Recovery is the common outcome all Bridge services aim to achieve. Recovery is a journey of transformation enabling a person with a substance misuse problem to live a meaningful life in the community of his or her choice while striving to achieve his or her full potential.
Bridge will use the following core principles to build resilience and facilitate Recovery:
- Fostering hope, as a source of motivation and strength for Service Users when trying to overcome challenges in their lives
- Enabling Service Users to take personal responsibility for their own self care and Recovery, for their families, children and the community
- Tailoring services to the unique needs of Service Users, building on the capacities, resiliences, talents, strengths and inherent worth of individuals
- Providing services that address all aspects of a Service User’s life, including substance misuse, housing, work, education, training, healthcare, offending, spirituality, family life, relationships, community participation and support networks
- Recognising the need for protection of individuals, families, children and the community
- Promoting the rights of Service Users and reducing the barrier of stigma by promoting positive messages about Recovery from real people
- Challenging all forms of discrimination and ensuring the inclusion and full participation of Service Users in all aspects of their lives
- Basing services on robust research
- Providing opportunities for Service Users to help and support each other, engendering a sense of belonging, promoting supportive relationships and community
- Empowering Service Users to have a right to participate in decisions that will affect their lives; the right to determine their own path of Recovery to achieve their goals
- Recognising that Recovery is based on growth, experiencing setbacks and learning from experience
- Actively encouraging Service Users to influence the design of services and participate in their evaluation and delivery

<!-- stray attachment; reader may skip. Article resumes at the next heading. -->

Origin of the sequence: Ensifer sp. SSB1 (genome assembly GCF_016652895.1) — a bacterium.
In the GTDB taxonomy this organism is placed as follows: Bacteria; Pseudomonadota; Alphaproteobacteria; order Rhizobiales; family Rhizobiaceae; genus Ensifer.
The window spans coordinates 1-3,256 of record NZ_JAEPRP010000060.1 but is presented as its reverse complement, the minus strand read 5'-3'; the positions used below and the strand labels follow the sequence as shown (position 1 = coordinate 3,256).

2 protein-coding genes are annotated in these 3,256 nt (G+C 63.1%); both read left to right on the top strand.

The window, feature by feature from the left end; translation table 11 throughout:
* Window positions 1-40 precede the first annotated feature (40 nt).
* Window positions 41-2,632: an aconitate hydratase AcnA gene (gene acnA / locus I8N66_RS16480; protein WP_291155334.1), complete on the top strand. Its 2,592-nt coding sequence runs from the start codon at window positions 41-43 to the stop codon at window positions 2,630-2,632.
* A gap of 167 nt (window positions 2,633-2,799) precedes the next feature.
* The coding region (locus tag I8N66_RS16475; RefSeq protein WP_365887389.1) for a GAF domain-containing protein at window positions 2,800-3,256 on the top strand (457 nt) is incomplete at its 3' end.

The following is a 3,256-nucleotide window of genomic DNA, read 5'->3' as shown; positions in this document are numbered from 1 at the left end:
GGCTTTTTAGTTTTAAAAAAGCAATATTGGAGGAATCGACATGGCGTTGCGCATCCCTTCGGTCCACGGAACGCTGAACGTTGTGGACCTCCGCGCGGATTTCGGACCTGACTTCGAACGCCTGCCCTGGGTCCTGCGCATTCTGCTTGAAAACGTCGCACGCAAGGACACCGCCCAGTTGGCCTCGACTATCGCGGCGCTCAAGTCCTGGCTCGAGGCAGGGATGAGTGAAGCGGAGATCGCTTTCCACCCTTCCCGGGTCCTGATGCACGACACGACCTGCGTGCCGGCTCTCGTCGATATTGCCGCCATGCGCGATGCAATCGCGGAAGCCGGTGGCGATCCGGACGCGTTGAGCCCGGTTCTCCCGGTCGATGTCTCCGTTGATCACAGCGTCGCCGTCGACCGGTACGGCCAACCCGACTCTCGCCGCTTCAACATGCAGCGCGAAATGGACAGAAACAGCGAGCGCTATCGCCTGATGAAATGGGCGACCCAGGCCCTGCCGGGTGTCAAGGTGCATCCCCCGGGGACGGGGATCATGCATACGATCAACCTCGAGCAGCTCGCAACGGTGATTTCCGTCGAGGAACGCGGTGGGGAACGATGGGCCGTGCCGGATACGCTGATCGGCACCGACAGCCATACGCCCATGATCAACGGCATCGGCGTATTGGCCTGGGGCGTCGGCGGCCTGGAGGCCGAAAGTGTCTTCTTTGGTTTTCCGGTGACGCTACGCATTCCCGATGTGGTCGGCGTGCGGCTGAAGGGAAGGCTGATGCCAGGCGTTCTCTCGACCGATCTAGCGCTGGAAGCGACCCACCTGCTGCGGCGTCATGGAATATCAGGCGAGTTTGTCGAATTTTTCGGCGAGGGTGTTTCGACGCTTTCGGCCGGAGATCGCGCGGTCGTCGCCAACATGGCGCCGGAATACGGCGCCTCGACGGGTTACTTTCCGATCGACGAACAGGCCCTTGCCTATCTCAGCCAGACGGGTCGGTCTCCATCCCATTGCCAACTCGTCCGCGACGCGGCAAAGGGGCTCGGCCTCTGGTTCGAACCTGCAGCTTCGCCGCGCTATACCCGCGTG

- Welcoming former Service Users and providing them with opportunites to become members of our volunteer and staff team
- Ensuring services respond to the needs of families and promote healthy and safe family life
Visionary and caring volunteers launched the Bridge Project back in 1983, with the aim of providing practical support to users of street drugs in Bradford. Government funding was secured for two counsellors, a co-ordinator, an administrator, an information officer, plus a training officer.
The following year, staff continued to provide advice, counselling and information for drug users and their families. They also provided awareness training to others working with drug users. A rehabilitation hostel was opened and a community-based solvent user advice worker appointed. Sadly, withdrawal of funding in the early 1990s meant the hostel had to close – a graphic demonstration of the ever-present concern about financial backing.
In 1997, Bridge moved to its present home in Salem Street and built on its expertise to develop specialist advice and information, a harm reduction service and needle exchange. Complimentary therapies were introduced as an innovative way to help users detoxify.
And for the first time, clients could look further than becoming drug free, as a training unit for them was opened.
By 1998 Lottery funding enabled Bridge to set up a separate service for young users and their families; for the first time a substitute prescribing programme was set up for this age group.
Over the next few years, a gym was installed– in cellars beneath the treatment areas, a Dual Diagnosis worker was employed to provide substitute prescribing to people with mental health problems not in touch with mainstream services and a specialist Hepatitis C worker joined the team. Specialist services for women drug users followed together with a post dedicated to working with homeless men. And in 2004 another building, 4 Hallfield Street, was purchased so that we could develop an independent Stimulant Service.
The organisation undertook a root and branch review in 2007 and produced a 3 year strategic plan to drive forward the next phase of its development. Over the next three years the Brdige staff team tripled in size as the organisation won significant new business, including the district wide Structured Day Programme ‘IMPACT’, a hostel liaison service, enhanced open access harm reduction service, benzodiazepine withdrawal service, a volunteering scheme and the contract to provide integrated substance misuse services for residents of South & West Bradford. This period of expansion saw the organisation become much more recovery focussed, culminating in the opening of the Unity Recovery Centre in 2011, a dedicated abstinence service.
In 2012 the Fresh Start Recovery Hub was launched. Hosted by Bridge, this is a partnership with the NHS providing a single point of contact for any adult requiring drug treatment in Bradford. The service works intensively with clients for 8 weeks ensuring they receive all the help and support they require at the start of their recovery journey.
Today Bridge is widely recognised as being innovative and recovery focussed and its services have been highlighted in national guidance publications as examples of best practice in the sector.